My Favorite Albums of 2012 – Part 3
The list continues below. Check outÂ Part 1 hereÂ if you’re just tuning in…
Rush – “Clockwork Angels”
In 2011, Rush went on a very successful tour with two objectives. Â First, they intended to play their most successful album, 1980’s “Moving Pictures” in it’s entirety – a plan that worked fans into a frenzy of renewed interest in the band. Â At the same time, they would be playing new, unreleased material as paid rehearsals for what would become 2012’s “Clockwork Angels.”
The 2011 tour was documented in the spellbinding Time Machine 2011: Live In Cleveland video. Â The concert video incorporates hilarious short films providing the “real” history of Rush – an alternate timeline that involves a time machine and the members of Rush playing many roles in the story. Â It’s wonderful fun for insiders and new fans alike.
“Clockwork Angels” captures that same magic. Â The album has a feeling of looking back in its lyrics as Neil Peart continues to explore his world through intricate songs with Geddy Lee’s voice. Â Rush hasn’t been this accessible in a long time, but that’s hardly a knock against it. Â Hearing this material up against the juggernaut of “Moving Pictures” gave Rush a mighty challenge. Â The result stands alongside nicely showing both the growth and continued creative excellence of the band. Â Did they peak in 1980? Â Hardly.
Saint Etienne – “Words and Music”
This is a very different kind of album. Â It has an almost meta-music theme as the album deals with what it was like to grow up in the music culture of the 80’s. Â The first song includes a long, spoken word passage about friends taking trips just to see where Peter Gabriel’s house is. Â The album builds from there, incorporating on everything the band holds dear about music culture into new songs.
Many of them are reflective of what it was like to be a music fan over the years. Â This may come off as a tad pretentious at first, but the first track’s narrative becomes more of a mission statement than a recurring feature of the songs – which become much more dance-driven as the album progresses. Â In this way, the album could be compared to albums from the era hearkened back to on “Over The Border” by bands like Pet Shop Boys (think “Introspective” and “Very.”)
While it might not have the staples of the modernÂ dance-floor, the songs are mostly of that same calorie-burning tempo and great headphone music for active days – or just spirited driving.
Sharon Van Etten – “Tramp”
On her third album, Sharon Van Etten has polished her songwriting with introspective lyrics that manage to stay away from hyperbole. Â There’s a kind of perfectly stated honesty throughout – whether it’s love, loss or just some garden-variety anxiety – she’s effective as opposed to emo or understated.
If there’s a drawback to the album it’s that the songs tend to have similar tempos and stick with a minor key. Â The perfect rasp on her vocal tone goes a long way with these, but I would have welcomed a little more in the way of variation.
A side benefit of this consistency is that when a song is particularly well-executed, it stands out. Â “Give Out” is far and away my favorite track, but that’s not to sell short other highlights including “Leonard,” “Warsaw,” and the sublime “We Are Fine.” Â It’s possible her music will get some more attention this year as she’s confirmed to be opening for Nick Cave and the Bad Seeds.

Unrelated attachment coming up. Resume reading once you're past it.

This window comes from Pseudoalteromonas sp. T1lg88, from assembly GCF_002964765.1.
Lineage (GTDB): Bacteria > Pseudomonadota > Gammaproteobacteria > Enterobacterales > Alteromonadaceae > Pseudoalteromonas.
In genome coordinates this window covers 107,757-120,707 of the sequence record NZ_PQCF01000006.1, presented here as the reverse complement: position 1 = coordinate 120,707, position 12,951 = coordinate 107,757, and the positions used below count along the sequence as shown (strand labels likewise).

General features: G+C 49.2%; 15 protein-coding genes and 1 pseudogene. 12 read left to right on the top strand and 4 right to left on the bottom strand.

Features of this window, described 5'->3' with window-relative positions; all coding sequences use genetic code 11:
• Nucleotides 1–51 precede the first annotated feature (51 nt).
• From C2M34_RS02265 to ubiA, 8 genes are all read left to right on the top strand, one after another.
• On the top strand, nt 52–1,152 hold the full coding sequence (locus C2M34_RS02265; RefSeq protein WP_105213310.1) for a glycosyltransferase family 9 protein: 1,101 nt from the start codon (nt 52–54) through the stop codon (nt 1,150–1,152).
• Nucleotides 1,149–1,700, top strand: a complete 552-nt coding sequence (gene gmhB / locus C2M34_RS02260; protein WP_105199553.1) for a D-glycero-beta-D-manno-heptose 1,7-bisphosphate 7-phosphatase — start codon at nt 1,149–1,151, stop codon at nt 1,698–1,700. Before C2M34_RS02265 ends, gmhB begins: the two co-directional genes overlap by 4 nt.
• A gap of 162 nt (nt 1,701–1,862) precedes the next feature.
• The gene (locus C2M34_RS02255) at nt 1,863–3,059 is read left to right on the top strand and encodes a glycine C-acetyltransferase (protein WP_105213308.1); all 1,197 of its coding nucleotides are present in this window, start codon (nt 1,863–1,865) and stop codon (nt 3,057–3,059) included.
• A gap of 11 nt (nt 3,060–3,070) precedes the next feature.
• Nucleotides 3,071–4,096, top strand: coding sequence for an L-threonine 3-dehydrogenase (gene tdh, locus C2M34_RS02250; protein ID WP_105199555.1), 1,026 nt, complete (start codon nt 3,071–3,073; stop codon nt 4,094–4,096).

Swans – “The Seer”
It’s a double album with eleven songs. Â The title track is over 30 minutes long and most of it is aÂ cacophonyÂ of droning noise. Â This is not for the faint of heart or the deficient of attention. Â It’s also an amazing work of art.
Listening to Swans is something akin to surviving a harrowing experience with a friend. Â It’s resolution is satisfying, but getting there can be very challenging. Â I found it helps to listen to it at a near-deafening level of 85 db or more. Â In my case, I played it through my PA system while doing very little else. Â Something like a traditional song will suddenly materialize out of the chaos and it’s always a rush and reprieve when it does.
I can’t point to a song that will summarize or whet your appetite for this album. Â Instead, here’s a mini-documentary on the band getting ready to play on tour for “The Seer” after a 10+ year hiatus. Â If you’re up for a very unique listening experience – set aside a couple of hours alone and let it blast away at you. Â I certainly didn’t regret the experience.
The Asteroids Galaxy Tour – “Out of Frequency”
When Apple abruptly used The Asteroids Galaxy Tour’s first single “Around the Bend” as part of a commercial, the band found themselves with an immediate fan base – and no album. Â It was a long period of months before “Fruit” was released in September 2009.
The Danish duo of singerÂ Mette LindbergÂ and songwriter/producer Lars Iversen has courted that strange combination of dance, pop and sampling that Deee-Lite sprung from. Â It’s no surprise that the album’s lead single “Heart Attack” is a nod to that band, borrowing the same underlying sample (and a titular noun) from the smash hit “Groove Is In The Heart.”
Lindberg’s vocal delivery is a cartoonishly-high one and English certainly appears to be a second language. Â I can see where some might find her annoying, but I find it’s a perfect compliment to the dance samples and permeating bass on tracks like “Dollars in The Night” and “Out of Frequency.” Â The album doesn’t have the benefit of the novelty that “Fruit” did as it was the first album for the band – but it’s a great addition and no less well done.
continue toÂ PartÂ 4